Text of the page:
At the use of the word ‘alibi’, I deduced I was speaking to a police officer – but I had absolutely no idea why. I decided to make this the last question I answered: “Yes, I do. I was at Grace Church, watching their annual Christmas play. There were seven other people at my table, and at least 100 other people at the event. Now, tell me, what is going on?” I added some ‘oomph’ to my voice to that last question, for extra measure.
The man replied, “Well, Stef, you see, there is a convenience store half-a-mile west of that church – and at 8 pm this past Friday, a woman matching your physical description, driving a red 1996 Subaru with vehicle license plates 327 XYD, held up a clerk and stole money from the cash registers. Now, I pulled your file before I called you, and given that you don’t have any prior criminal record, I thought it seemed strange that you might be involved in this incident. Still, the facts do line up kind of coincidentally – so I’m glad to hear that you have an alibi. If you can give me the name and number of a few people sitting at that table with you on Friday, I’ll go ahead and confirm that your story checks out – and if everyone agrees that you were at the church all evening, then everything should be just fine. So why don’t you go ahead and give me those names and numbers now?”
My head spinning, I weakly uttered the names of two colleagues who attended the church play with me, and scrambled to find their business extensions in our company directory. After the officer took down the information on his end, his tone changed, and I could feel him smiling kindly at me through the phone as he finished our call with, “Thank you – this should be all of the information I need. Like I said, if this checks out, then we should be all set. Okay? Have a nice day now. Bye bye.” And with that, he hung up.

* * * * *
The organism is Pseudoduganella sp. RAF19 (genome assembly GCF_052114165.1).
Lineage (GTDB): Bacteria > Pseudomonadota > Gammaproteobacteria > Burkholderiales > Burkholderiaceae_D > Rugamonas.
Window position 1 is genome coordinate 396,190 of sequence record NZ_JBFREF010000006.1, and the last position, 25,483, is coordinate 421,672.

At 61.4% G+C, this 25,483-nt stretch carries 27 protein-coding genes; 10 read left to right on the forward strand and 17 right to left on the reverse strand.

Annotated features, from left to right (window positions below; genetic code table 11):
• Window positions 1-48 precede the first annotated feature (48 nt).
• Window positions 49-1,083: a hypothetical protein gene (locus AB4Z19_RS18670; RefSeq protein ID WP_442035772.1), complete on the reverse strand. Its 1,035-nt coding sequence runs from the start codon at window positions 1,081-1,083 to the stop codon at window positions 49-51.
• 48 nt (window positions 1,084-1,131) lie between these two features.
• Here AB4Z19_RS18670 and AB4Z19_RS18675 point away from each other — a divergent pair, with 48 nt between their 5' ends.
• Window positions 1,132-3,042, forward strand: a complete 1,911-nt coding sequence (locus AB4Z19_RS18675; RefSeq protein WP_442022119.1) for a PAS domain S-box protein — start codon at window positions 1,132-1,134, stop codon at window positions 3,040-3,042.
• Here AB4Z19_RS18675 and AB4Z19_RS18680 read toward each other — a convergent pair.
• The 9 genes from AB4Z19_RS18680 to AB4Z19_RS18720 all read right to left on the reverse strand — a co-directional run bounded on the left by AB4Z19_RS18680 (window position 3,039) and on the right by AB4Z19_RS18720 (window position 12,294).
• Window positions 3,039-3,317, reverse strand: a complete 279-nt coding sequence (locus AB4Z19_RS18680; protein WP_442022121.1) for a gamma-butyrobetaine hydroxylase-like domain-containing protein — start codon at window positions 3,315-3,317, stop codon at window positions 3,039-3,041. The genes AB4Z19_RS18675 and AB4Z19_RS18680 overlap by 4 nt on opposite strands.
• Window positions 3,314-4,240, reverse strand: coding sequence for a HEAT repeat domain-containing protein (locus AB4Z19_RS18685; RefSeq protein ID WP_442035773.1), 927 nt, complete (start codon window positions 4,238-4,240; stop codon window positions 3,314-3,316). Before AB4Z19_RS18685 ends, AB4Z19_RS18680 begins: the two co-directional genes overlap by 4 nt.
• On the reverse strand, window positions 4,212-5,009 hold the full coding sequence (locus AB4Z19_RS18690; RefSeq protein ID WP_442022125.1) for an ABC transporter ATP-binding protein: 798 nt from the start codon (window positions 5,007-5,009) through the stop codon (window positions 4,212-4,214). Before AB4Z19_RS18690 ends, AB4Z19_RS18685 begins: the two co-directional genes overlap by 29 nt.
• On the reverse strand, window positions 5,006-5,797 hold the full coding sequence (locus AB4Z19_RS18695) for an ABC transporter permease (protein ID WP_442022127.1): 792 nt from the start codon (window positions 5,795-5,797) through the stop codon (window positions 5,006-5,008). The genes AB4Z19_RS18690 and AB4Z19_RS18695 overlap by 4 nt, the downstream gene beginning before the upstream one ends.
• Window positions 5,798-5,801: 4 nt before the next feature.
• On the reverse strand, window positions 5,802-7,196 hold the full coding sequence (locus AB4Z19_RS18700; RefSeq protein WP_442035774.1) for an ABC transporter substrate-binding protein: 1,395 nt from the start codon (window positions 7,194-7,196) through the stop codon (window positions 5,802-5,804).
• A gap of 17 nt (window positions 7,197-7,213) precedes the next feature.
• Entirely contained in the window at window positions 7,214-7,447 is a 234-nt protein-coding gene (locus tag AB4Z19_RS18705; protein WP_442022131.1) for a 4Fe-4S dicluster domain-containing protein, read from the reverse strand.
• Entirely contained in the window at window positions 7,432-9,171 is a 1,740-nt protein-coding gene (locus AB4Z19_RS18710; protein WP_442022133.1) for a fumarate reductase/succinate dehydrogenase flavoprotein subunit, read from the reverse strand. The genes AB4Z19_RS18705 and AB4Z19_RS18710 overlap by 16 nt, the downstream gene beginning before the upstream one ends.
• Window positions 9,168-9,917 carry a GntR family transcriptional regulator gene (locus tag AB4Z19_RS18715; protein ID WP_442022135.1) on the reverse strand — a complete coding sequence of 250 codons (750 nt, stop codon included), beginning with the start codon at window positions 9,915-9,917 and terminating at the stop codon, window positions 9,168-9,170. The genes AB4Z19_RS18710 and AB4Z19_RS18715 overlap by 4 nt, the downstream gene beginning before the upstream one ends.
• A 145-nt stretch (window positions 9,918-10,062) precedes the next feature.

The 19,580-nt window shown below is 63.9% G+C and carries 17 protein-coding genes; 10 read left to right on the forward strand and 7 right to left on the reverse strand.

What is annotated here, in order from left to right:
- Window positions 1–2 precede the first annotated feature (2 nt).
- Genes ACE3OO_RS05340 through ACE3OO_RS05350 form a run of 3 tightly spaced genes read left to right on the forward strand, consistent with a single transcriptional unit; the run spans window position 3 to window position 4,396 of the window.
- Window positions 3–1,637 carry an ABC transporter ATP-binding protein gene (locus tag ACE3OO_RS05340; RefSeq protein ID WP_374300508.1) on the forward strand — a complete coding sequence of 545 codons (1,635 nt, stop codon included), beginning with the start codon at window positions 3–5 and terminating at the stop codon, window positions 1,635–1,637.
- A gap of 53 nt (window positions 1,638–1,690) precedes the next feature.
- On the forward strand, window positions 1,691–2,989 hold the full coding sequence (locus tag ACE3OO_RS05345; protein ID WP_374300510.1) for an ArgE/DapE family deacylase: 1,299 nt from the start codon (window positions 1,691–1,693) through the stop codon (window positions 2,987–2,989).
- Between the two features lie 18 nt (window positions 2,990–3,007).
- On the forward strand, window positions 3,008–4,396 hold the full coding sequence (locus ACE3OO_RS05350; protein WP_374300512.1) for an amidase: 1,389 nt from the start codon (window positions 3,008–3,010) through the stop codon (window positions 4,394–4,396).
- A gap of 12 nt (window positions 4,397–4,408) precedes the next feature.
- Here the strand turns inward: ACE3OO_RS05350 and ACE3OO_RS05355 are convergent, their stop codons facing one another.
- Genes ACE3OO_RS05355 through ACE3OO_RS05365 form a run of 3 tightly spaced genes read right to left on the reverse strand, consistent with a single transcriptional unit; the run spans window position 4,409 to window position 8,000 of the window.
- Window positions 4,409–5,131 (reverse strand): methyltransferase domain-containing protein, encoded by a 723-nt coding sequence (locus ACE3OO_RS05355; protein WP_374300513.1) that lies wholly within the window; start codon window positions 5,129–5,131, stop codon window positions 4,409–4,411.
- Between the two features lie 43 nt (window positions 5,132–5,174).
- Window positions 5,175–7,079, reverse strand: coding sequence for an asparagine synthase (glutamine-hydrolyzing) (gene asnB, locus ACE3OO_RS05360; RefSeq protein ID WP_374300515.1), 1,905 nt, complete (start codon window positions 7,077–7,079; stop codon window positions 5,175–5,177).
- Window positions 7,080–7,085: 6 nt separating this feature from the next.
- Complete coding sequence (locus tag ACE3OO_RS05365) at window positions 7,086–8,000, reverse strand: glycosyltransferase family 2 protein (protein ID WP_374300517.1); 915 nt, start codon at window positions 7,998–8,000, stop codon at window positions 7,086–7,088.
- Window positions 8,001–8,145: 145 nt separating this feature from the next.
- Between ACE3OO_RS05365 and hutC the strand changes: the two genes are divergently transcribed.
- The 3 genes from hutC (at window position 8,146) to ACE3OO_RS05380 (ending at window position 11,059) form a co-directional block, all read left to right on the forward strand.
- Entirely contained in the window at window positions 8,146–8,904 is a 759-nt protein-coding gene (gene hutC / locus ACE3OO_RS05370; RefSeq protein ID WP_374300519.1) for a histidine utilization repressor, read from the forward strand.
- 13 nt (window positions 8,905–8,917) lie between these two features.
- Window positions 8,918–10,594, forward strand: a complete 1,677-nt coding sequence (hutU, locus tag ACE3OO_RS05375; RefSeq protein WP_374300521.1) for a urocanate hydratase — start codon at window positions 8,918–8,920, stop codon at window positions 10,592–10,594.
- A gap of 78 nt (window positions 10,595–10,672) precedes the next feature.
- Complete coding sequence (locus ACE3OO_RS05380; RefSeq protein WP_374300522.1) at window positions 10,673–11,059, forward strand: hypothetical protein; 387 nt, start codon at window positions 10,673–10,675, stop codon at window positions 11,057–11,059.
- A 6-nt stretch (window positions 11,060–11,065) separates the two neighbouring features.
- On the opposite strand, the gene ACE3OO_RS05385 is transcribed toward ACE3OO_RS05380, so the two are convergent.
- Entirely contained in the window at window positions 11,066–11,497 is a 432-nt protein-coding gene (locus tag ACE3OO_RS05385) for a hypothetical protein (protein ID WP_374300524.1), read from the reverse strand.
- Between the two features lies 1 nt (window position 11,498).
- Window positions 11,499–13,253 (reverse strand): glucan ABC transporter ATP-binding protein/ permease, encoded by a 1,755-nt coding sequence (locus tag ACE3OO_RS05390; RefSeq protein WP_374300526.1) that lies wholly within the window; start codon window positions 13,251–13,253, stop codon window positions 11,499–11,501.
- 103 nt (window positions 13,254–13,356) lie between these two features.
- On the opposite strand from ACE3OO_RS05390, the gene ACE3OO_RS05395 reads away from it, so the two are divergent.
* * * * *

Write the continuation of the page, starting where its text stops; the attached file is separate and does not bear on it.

I immediately walked down the hallway to the cubicle where my two alibi-confirming friends were seated, and recounted a brief version of this story to them, ending with, “So, um, you might be getting a call from the police department in the next day or so, I guess…?” They were just as stunned as I was – until one of them said, “Wait, Stef – do you think maybe this is just some joke someone is playing on you?”
I had actually wondered the same thing myself – but too many strange ‘coincidences’ seemed to converge around this event: the car door being unlocked when I thought I had locked it; the seat feeling like it was in a different spot from where I had positioned it; the car itself seeming like it was in a different parking space from the one I left it in (the vehicle was in the same general area I remember putting it – but I thought I left it more towards the right of the parking lot versus where I found it at the end of the evening); the very-close license plate number; and the fact that an armed robbery was reported in the Saturday paper for a convenience store half-a-mile down the road from the church, occurring around 8 pm the night before, by a small Caucasian woman with dark brown hair driving a red Subaru.
Interestingly, later in the week my two friends/alibi-providers told me that the police never did call them. Perhaps the police found the real robber, and therefore didn’t need to pursue me any further as a potential suspect? Or perhaps the entire thing really was a very clever (and elaborate) joke? Whatever the situation, it’s been a full 13 years since that snowy winter night; and in the space from then to now, I’ve successfully changed my name (due to marriage) and have passed a full criminal screening (to receive a state-issued teaching license) – so I think I’m “fine” from a legal perspective. These days, the story is simply an interesting one as far as I’m concerned; my own “15 minutes of fame” – or infamy, I suppose. 🙂